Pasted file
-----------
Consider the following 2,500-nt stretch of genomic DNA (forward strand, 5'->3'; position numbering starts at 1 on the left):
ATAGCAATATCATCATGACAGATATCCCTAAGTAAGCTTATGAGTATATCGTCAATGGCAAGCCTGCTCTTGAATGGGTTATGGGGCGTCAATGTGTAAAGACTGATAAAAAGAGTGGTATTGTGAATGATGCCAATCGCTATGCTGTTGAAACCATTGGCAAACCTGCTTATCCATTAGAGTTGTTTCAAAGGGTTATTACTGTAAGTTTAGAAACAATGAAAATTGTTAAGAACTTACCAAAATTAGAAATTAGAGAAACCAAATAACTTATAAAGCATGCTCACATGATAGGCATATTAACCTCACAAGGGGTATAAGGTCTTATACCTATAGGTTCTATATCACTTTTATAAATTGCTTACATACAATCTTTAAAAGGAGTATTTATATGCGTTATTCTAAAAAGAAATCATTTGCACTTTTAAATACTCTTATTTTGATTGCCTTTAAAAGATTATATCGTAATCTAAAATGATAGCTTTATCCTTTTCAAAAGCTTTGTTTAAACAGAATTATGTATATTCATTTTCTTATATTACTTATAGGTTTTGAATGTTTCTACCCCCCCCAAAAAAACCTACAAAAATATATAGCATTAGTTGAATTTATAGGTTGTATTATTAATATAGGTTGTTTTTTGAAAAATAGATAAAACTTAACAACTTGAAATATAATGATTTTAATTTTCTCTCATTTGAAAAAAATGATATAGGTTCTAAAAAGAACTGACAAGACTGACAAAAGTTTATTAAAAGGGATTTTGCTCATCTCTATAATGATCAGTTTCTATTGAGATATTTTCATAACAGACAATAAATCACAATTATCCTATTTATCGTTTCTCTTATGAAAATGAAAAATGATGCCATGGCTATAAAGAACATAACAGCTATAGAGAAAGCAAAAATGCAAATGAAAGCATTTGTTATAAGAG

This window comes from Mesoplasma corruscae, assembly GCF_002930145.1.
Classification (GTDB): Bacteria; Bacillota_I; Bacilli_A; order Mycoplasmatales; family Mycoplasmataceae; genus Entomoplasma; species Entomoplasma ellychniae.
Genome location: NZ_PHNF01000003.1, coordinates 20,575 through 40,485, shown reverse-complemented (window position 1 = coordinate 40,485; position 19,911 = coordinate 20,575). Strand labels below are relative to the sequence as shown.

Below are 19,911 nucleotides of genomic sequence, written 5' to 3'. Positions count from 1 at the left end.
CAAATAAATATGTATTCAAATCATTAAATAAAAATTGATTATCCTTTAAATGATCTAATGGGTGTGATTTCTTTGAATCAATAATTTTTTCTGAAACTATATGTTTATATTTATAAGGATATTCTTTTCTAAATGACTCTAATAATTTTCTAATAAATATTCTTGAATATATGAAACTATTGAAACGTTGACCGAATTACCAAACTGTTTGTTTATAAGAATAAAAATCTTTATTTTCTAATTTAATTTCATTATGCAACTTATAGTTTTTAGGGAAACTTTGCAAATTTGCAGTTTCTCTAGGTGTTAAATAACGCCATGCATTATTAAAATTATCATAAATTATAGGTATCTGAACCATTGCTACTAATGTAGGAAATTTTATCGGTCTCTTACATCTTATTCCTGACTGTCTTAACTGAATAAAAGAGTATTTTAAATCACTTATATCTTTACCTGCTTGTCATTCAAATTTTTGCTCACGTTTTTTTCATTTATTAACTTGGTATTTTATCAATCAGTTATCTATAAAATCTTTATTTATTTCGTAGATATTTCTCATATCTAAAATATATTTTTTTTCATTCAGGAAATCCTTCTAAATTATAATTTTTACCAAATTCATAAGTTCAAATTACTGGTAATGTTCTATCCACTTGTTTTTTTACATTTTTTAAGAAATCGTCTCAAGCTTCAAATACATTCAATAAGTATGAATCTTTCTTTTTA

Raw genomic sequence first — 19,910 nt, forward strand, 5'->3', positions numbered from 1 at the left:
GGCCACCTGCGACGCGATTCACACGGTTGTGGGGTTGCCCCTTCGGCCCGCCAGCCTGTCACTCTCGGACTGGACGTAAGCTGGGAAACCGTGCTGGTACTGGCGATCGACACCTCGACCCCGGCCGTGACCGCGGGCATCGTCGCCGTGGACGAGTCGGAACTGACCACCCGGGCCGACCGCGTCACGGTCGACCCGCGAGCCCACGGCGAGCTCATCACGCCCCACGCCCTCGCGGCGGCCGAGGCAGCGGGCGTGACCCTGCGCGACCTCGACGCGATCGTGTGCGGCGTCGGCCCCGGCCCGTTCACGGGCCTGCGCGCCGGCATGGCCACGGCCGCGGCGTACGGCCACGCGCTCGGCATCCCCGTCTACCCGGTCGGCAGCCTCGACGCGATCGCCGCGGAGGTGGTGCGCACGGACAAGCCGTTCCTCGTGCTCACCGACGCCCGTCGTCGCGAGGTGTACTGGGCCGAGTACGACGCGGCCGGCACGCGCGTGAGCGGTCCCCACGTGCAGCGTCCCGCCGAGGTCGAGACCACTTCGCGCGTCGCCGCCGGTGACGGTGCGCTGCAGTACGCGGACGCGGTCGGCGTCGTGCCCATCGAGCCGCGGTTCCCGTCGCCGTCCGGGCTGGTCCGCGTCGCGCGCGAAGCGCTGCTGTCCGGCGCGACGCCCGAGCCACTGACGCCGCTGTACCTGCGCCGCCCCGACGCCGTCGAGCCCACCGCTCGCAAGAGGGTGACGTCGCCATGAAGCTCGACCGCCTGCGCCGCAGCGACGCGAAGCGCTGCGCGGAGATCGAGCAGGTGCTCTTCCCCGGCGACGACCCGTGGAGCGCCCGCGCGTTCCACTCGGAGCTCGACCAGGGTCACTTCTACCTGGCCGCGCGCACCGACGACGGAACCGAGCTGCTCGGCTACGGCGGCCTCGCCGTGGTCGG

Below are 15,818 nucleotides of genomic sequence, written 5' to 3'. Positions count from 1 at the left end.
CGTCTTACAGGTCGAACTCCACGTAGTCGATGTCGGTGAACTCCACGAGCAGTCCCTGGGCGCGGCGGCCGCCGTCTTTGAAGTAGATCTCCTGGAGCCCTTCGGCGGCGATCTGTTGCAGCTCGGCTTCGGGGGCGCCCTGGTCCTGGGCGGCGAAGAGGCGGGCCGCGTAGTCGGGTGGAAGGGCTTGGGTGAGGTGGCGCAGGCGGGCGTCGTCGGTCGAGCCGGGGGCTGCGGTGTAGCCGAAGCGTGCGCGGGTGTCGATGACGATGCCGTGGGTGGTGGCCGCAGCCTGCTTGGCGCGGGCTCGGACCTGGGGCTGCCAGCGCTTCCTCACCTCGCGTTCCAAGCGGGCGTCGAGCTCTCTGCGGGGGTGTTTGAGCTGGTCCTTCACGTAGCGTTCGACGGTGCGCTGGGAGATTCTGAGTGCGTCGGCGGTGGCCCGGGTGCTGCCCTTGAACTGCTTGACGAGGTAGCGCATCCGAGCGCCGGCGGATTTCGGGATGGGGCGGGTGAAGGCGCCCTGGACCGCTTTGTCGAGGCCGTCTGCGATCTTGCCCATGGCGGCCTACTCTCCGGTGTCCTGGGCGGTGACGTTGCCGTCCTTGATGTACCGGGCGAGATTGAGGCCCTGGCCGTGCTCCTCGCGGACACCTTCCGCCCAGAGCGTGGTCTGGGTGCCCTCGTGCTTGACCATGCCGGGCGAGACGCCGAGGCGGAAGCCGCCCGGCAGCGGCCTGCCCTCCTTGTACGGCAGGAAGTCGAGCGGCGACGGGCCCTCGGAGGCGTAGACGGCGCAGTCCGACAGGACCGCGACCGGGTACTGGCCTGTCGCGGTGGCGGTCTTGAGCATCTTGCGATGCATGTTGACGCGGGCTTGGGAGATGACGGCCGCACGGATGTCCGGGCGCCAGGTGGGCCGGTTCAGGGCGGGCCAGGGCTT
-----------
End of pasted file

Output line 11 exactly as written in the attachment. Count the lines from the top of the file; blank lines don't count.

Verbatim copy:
CGTCTTACAGGTCGAACTCCACGTAGTCGATGTCGGTGAACTCCACGAGCAGTCCCTGGGCGCGGCGGCCGCCGTCTTTGAAGTAGATCTCCTGGAGCCCTTCGGCGGCGATCTGTTGCAGCTCGGCTTCGGGGGCGCCCTGGTCCTGGGCGGCGAAGAGGCGGGCCGCGTAGTCGGGTGGAAGGGCTTGGGTGAGGTGGCGCAGGCGGGCGTCGTCGGTCGAGCCGGGGGCTGCGGTGTAGCCGAAGCGTGCGCGGGTGTCGATGACGATGCCGTGGGTGGTGGCCGCAGCCTGCTTGGCGCGGGCTCGGACCTGGGGCTGCCAGCGCTTCCTCACCTCGCGTTCCAAGCGGGCGTCGAGCTCTCTGCGGGGGTGTTTGAGCTGGTCCTTCACGTAGCGTTCGACGGTGCGCTGGGAGATTCTGAGTGCGTCGGCGGTGGCCCGGGTGCTGCCCTTGAACTGCTTGACGAGGTAGCGCATCCGAGCGCCGGCGGATTTCGGGATGGGGCGGGTGAAGGCGCCCTGGACCGCTTTGTCGAGGCCGTCTGCGATCTTGCCCATGGCGGCCTACTCTCCGGTGTCCTGGGCGGTGACGTTGCCGTCCTTGATGTACCGGGCGAGATTGAGGCCCTGGCCGTGCTCCTCGCGGACACCTTCCGCCCAGAGCGTGGTCTGGGTGCCCTCGTGCTTGACCATGCCGGGCGAGACGCCGAGGCGGAAGCCGCCCGGCAGCGGCCTGCCCTCCTTGTACGGCAGGAAGTCGAGCGGCGACGGGCCCTCGGAGGCGTAGACGGCGCAGTCCGACAGGACCGCGACCGGGTACTGGCCTGTCGCGGTGGCGGTCTTGAGCATCTTGCGATGCATGTTGACGCGGGCTTGGGAGATGACGGCCGCACGGATGTCCGGGCGCCAGGTGGGCCGGTTCAGGGCGGGCCAGGGCTT